THE FLANDERS TACTICS.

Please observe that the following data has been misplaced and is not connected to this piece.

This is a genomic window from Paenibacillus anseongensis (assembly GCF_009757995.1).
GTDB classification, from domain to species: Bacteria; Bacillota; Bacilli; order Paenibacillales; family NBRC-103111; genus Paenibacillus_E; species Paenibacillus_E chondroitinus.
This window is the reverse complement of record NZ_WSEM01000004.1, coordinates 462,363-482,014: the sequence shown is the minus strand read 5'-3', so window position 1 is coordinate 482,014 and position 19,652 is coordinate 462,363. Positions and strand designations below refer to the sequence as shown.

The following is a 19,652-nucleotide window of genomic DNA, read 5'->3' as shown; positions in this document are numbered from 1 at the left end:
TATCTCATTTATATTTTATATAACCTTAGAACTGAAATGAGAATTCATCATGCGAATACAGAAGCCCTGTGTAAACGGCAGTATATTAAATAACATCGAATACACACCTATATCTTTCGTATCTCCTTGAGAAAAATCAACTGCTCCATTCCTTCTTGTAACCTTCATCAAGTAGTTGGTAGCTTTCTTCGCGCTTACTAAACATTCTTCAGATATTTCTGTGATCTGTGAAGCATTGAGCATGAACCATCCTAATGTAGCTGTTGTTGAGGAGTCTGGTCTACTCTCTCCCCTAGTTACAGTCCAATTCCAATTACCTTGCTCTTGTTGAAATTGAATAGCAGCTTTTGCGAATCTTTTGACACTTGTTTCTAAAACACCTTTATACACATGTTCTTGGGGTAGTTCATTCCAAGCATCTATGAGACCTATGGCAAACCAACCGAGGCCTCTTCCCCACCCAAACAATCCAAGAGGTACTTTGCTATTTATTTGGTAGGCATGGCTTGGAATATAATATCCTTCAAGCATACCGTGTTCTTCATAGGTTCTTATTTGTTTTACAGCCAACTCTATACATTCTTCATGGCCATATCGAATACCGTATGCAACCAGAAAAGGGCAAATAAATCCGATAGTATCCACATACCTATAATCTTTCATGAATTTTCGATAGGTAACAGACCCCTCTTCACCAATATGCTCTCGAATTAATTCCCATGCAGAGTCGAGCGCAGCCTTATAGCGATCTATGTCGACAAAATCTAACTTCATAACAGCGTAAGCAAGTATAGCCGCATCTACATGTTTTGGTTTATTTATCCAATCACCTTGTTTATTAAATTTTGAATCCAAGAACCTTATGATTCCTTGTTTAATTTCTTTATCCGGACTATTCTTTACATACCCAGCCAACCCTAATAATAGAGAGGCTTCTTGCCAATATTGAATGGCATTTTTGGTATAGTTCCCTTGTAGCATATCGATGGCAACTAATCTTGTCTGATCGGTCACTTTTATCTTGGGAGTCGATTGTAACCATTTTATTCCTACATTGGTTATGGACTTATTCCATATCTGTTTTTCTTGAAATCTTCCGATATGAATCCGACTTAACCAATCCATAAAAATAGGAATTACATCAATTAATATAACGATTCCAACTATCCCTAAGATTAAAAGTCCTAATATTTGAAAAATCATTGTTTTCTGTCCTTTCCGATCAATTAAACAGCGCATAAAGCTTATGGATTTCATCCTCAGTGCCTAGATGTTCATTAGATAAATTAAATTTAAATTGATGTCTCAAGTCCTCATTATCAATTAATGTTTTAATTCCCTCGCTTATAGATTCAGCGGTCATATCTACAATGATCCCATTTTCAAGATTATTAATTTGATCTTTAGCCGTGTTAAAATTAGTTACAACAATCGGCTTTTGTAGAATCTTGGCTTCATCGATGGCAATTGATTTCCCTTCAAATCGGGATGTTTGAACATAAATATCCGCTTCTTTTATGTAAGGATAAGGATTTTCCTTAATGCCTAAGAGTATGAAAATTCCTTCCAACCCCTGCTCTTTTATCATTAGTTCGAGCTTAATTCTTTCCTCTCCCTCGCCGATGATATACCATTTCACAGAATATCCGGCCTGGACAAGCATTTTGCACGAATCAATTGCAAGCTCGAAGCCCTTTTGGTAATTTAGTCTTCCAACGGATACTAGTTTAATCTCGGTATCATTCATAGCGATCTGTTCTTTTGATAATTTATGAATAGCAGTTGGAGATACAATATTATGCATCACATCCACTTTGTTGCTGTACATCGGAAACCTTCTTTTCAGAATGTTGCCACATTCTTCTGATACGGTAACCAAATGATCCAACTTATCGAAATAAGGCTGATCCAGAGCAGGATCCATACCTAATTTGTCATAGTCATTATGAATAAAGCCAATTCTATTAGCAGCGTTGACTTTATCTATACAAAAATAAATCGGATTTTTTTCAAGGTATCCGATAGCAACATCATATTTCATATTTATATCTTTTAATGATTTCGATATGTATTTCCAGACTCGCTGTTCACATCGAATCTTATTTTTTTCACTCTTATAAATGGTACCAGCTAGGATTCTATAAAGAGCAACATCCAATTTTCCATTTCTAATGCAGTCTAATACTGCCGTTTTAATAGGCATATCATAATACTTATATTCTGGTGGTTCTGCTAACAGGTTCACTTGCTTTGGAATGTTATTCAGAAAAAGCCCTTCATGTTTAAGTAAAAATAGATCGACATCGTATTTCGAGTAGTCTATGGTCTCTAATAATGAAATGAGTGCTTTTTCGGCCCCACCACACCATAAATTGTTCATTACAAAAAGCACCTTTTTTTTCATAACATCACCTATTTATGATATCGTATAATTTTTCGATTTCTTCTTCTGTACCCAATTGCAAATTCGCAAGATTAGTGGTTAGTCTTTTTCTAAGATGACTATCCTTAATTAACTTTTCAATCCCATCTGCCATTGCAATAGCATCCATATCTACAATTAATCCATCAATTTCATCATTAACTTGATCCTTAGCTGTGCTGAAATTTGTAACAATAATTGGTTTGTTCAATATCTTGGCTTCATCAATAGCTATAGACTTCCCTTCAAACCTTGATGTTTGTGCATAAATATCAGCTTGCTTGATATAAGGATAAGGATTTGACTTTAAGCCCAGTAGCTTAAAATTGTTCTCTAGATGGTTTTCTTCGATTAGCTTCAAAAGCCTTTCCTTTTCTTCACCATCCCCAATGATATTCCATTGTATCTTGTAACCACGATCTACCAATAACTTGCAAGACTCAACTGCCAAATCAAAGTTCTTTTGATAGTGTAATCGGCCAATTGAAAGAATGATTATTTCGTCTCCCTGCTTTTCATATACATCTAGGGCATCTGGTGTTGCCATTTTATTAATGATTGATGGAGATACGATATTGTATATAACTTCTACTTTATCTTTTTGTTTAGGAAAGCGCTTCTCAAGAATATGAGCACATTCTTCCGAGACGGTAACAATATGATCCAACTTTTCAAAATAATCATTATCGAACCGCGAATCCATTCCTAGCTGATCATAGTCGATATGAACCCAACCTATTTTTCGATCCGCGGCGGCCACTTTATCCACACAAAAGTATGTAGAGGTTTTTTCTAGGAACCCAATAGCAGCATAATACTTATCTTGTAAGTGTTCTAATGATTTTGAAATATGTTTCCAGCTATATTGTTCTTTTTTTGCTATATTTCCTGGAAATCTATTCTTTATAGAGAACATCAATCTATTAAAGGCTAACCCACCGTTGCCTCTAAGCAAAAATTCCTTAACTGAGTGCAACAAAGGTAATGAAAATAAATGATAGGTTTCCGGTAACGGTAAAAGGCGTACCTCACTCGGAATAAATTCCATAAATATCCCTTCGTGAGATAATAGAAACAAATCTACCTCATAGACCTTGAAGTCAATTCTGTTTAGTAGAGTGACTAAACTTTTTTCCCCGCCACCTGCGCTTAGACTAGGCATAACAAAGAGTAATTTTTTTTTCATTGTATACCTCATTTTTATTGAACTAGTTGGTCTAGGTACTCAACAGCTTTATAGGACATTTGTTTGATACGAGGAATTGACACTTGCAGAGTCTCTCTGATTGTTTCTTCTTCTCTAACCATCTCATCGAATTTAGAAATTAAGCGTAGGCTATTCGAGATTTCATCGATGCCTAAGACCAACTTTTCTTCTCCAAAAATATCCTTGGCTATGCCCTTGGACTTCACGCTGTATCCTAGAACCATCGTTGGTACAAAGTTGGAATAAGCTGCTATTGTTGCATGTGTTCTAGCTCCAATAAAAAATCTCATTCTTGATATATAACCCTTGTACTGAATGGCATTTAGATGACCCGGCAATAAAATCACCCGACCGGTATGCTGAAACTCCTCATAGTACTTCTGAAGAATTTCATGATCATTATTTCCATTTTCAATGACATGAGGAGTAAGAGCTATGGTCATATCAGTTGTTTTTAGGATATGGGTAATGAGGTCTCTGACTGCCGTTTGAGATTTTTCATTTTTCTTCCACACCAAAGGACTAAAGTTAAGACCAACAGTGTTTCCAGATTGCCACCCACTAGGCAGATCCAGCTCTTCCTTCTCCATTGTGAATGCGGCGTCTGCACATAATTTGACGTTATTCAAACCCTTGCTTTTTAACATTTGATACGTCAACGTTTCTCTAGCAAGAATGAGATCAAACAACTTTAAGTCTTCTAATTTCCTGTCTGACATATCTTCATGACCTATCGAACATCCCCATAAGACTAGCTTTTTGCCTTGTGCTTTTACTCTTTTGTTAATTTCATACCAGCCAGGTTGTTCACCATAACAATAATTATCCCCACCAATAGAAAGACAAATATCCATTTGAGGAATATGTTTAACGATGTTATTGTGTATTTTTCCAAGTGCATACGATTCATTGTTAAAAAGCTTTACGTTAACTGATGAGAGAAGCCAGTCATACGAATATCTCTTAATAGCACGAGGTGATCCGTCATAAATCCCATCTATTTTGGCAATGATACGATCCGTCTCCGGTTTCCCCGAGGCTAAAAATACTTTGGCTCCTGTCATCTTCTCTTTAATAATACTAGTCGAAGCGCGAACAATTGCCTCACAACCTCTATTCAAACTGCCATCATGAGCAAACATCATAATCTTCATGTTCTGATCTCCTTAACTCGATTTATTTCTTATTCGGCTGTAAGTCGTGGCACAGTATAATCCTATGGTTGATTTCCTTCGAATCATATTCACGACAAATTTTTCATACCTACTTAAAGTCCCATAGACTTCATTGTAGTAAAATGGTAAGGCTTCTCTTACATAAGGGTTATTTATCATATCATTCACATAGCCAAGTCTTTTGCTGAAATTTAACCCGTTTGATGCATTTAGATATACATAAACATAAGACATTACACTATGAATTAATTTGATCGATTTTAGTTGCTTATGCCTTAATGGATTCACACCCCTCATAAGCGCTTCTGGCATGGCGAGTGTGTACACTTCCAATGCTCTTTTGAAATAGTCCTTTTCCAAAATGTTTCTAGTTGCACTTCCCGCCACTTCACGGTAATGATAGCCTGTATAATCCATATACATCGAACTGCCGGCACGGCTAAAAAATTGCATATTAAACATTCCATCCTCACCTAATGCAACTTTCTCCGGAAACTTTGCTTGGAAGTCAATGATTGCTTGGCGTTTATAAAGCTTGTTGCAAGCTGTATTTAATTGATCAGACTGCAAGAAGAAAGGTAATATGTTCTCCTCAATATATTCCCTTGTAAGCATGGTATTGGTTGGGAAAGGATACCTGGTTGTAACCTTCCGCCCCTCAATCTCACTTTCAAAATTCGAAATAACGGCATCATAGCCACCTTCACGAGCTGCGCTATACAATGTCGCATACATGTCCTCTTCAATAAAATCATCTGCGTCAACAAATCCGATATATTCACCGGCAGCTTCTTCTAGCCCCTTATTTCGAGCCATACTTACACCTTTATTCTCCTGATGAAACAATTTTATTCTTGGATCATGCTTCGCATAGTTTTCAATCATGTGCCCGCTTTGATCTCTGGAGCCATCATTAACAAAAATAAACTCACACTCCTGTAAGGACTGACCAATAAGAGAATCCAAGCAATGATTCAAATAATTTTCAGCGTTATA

A DOUBLE OBJECTIVE. OSTEND AND ROULERS. Press Association— By Telegraph—Copyright LONDON, December,2l. The Sluv.* correspondent of the newspaper 'De'Tijd' (Amsterdam) states that the Allies, assisted by the fleet and some British artillery, occupied without opposition Lombaertzvde. St. Georges, and Westrode, and also Bixschoote, Laugemarek. Passchendaele, and Moorslede. The British aTe patrolling the village of W estroosbeke, now Pasrehendaele, but. the definite occupation of the village depends on the issne of the fighting in tho woods to tho south-west. Tho Germans are now concentrating as munv men as possible to regain tho territory" lost to the north-east of Ypres. The Miles are steadilv advancing towards tlio Roulers-Menin railway. The German com-munit-ations are seriously endangered owing to the British occupation of Moorskd*' . . .1 m„ The Slavs correspondent ot the Algemeen Handelsblad ' .states that tho British squadron bombarded tho coast at Zeebrneg* and Heyst to-day. Tho Germans did not respond. THE RECENT -MOVE. .MERELY PREPARATOHY. LONDON", December 22. \ correspondent in the north of France savs that the righting at Nieuport has diminished in intensity. The Belgians are not attempting more than to hold then- own against th-e German counter-attacks at Lomhaertzvdo and St. Georges. I here is no foundation for the rumor that tho Allies are within two miles of Ostend. The object of tho Allies' recent movements was to securo a footing on the further bank of the Yser River in order to make an offensive movement later, as it j would he made more easily than when we , have no troops further advanced than i Nieuport. A small force of Germans, with cuns, sufficed to guard the head ot the VW brides at Nieuport. The Allies, by pushing forward, wi I len-Hh.cn the front and make the attack easier, as thero will be more room for tlio manoeuvres. . i second important movement is oceurrin« north of the Ypres region and at Bixochoote. Flood* cover the remainder of the country, and thus the Allies' offensive resembles two daws. Fine weather will be welcomed by all the troops. BERLIN'S ACCOUNT. FIGHTTNcTIN FRANCE. BERLIN, December 22. Official: French attacks at Nieuport vere repulsed. We stormed and captured Anglo-Indian trenches between Richebourg and La Bas=ee dislodging the occupants with heavy loss and capturing 270 prisoners. We recaptured a post m the trenches at Notre Dame and De TAretto. The French fiercely attacked in the neighborhood of Somain, and penetrated ou- outer trenches. The attacks broke down -under our fire, and 510 prisoners were captured. Fierce French attacks north-west 01 Verdun fail"d completely. JOFFRE'S ARMY ORDER. LONDON", December 21. A Berlin wireless message states that an armv order, signed by General Joffre, was found upon a French officer. It declares: '•The enemy for three months have made numerous attacks, which everywhere have been victoriously repulsed. The moment has now arrived to make use of tho weakness they have shown. Having reinforced ourselves, the hour of attack has arrived. Now it is our business definitely to clear nuv Fatherland of the invaders." The message concludes: "Soldiers, more thau sver France'relies on your courage, energy, and desire to conquer at any cost." TRENCH LIFE. SUBALTERN'S HUMOR. (London 'Times' and Sydney 'Sun* Serrioes.) LONDON, December 21. A subaltern, describing life in _ the trenches, says that tho last -was positively authentic information for the twentieth lime that the Kaiser was sick unto death. "When His Majesty eventually gets to Hades I hope that Plato wil! put him in a- fatigue party to carry 1001b of bully beef nightly through a 10-niile communication trench 2ft deep in mud. and only to find on arriving :>t the other end that there is no tin-opener and the only knife ci bayonet." A BRAVE PAIR. TWO FRENCH MARTYR?. (London 'Time*' and Sydney 'Sun' Serrioes.) LONDON. December 21. A correspondent records an incident at Epernay. The German artillery compelled the French to retire from a section of the tienche3. The commander called for two volunteers to locate the German guns. These, armed with portable telephones, made their way to an abandoned farm and climbed into a "loft. They noted the situation of the Germans and telephoned the information. The French found the range and smashed several guns. The Germans then advanced through a •wood towards the farm where the two French officers wore hidden, and established their guns within 30yds of the building. The telephone informed the French commanders of every movement. 'The two Frenchmen refused to attempt to escape, and finally announced that the Germans were about to open fire, and concluded i " Don't mind us; fire." The two brave men were taken at thir word, and this French guns sent a hail of shell which destroyed the farmhouse and swept away friend and foe to common ruin. OCCUPATION OF BELGIUM. A FARCICAL "PAKLIAMENT." FOOD RIOTS IN BRUSSELS. LONDON, December 22. A, message from Amsterdam states that under German pressure nine Belgian prorincial lepresentat'ves met ab Brussels and held a so-called "Landtag" session. They asserted that the Diet had agreed to issue Treasury bonds, and a group of banker* undertook to advance £19.000,000, payable in monthly instalments extending over a year. The German Governor promised that all goods would be paid for in cash if these ustahnents were promptly forthcoming. Hunger riots are commencing at Brussels. FOLAXD CAMPAIGN* BERLIN, December 22. Official i Tho situation in East* Prussia is unchanged. Onr attacks in Poland continue, '* AUSTRIA HAS HAD"HEE FILL. NEW .YORK, December 22. A prominent neutral diplomat at Vienna has telegraphed to the American authorities to the effect that Austria's leading; financial and commercial men are anxious* lor "peace. Reports, according to this diplomat, assert that Italy will declare war against A.v*tri» in JftQiiaox